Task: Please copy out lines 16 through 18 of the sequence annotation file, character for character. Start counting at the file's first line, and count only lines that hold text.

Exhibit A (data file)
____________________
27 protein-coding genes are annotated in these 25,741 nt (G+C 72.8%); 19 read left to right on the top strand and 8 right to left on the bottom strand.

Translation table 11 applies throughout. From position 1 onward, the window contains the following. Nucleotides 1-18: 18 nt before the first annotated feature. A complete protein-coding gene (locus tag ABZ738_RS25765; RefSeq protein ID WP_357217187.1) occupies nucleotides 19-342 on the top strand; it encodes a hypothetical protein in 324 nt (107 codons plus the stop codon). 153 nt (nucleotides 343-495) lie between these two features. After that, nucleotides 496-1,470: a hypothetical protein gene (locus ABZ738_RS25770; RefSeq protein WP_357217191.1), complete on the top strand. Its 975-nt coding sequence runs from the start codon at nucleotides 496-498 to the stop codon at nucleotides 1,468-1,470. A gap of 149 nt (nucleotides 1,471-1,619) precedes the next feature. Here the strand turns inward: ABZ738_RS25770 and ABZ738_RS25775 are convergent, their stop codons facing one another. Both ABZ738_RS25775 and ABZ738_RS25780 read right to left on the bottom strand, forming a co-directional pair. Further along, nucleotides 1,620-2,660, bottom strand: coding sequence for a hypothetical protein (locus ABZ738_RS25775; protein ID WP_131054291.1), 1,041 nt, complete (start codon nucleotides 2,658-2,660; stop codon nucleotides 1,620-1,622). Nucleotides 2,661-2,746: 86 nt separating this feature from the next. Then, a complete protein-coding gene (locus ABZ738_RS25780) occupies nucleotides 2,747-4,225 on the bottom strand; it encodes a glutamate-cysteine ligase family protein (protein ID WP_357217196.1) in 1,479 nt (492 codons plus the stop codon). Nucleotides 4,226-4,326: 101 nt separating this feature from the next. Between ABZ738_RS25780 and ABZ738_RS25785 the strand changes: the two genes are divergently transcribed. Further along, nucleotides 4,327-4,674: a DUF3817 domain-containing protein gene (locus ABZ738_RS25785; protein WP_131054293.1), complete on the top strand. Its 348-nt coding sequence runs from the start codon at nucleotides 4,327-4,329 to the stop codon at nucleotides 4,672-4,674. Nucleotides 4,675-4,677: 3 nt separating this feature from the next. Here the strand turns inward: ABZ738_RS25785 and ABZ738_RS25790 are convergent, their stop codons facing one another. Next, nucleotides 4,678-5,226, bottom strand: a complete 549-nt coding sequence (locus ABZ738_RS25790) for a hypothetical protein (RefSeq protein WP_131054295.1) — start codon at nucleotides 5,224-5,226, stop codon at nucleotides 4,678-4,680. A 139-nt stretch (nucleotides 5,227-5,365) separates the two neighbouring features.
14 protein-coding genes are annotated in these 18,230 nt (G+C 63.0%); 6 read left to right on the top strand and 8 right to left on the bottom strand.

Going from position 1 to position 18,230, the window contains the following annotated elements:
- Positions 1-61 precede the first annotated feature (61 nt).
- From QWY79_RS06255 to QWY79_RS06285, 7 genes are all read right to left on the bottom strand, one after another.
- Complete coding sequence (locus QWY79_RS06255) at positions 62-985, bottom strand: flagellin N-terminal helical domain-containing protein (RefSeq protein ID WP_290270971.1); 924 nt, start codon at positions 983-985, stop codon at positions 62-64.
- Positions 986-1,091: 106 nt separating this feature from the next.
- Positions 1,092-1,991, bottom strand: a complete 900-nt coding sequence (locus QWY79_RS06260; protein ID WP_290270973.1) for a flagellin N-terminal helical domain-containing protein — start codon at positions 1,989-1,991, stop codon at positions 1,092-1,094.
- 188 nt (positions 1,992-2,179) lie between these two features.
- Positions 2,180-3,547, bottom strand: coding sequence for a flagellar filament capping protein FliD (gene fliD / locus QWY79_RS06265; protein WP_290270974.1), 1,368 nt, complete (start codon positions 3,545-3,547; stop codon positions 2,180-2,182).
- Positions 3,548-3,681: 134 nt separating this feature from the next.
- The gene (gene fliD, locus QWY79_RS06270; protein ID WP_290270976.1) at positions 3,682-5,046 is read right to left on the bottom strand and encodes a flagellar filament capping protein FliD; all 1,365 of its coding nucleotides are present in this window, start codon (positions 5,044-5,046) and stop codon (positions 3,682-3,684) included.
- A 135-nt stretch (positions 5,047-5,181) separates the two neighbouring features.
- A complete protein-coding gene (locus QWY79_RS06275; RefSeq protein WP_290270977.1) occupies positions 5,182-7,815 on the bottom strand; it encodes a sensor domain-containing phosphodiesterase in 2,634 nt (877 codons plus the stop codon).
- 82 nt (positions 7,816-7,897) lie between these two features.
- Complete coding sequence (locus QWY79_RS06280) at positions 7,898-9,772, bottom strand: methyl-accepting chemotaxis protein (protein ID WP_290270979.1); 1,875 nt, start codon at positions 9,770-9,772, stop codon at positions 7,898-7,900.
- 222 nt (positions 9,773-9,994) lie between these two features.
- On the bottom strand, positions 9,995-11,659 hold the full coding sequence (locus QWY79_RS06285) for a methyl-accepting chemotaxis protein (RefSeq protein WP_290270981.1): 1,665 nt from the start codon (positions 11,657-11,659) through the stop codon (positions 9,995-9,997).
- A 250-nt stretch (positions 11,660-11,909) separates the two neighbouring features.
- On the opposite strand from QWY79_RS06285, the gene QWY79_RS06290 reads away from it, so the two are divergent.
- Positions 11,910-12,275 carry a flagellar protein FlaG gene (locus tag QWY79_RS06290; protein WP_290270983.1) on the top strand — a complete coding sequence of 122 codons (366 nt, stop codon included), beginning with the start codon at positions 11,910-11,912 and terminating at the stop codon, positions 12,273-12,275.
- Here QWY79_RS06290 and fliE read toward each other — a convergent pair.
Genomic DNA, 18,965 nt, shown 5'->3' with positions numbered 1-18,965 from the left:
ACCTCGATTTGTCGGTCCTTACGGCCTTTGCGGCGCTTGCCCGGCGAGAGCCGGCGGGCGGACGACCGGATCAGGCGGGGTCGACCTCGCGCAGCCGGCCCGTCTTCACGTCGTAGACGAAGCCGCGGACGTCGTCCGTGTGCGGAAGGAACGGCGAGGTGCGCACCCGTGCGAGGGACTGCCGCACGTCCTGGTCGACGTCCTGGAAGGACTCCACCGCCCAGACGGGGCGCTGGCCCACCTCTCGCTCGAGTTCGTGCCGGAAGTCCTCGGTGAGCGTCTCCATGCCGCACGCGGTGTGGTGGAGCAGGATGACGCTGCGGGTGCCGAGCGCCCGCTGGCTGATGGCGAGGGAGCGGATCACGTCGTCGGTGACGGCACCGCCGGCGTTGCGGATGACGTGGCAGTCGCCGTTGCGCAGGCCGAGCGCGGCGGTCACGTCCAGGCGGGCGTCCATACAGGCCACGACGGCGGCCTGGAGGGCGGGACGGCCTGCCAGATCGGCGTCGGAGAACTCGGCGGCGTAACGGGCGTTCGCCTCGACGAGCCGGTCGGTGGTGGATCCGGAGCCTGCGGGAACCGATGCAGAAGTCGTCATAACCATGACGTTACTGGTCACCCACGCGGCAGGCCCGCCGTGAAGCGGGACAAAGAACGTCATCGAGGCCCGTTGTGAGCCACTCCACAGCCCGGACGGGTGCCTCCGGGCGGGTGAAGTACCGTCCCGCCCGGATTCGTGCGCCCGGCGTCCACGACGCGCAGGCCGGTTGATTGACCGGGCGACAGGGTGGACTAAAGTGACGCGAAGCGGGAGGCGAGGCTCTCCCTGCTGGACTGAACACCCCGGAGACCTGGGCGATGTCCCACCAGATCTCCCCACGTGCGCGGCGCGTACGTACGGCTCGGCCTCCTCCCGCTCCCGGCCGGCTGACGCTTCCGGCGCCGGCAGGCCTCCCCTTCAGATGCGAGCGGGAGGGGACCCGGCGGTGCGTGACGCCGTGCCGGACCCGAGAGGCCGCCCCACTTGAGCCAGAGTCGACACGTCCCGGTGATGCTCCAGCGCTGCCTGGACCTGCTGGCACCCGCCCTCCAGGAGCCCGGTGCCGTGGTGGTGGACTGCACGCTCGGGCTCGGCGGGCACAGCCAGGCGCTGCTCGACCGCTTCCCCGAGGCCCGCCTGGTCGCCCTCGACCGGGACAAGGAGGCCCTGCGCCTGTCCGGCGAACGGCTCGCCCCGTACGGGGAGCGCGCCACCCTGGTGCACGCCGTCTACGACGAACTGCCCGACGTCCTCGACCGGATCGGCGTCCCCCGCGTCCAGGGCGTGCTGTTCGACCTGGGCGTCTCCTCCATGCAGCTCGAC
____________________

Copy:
- 82 nt (positions 7,816-7,897) lie between these two features.
- Complete coding sequence (locus QWY79_RS06280) at positions 7,898-9,772, bottom strand: methyl-accepting chemotaxis protein (protein ID WP_290270979.1); 1,875 nt, start codon at positions 9,770-9,772, stop codon at positions 7,898-7,900.
- 222 nt (positions 9,773-9,994) lie between these two features.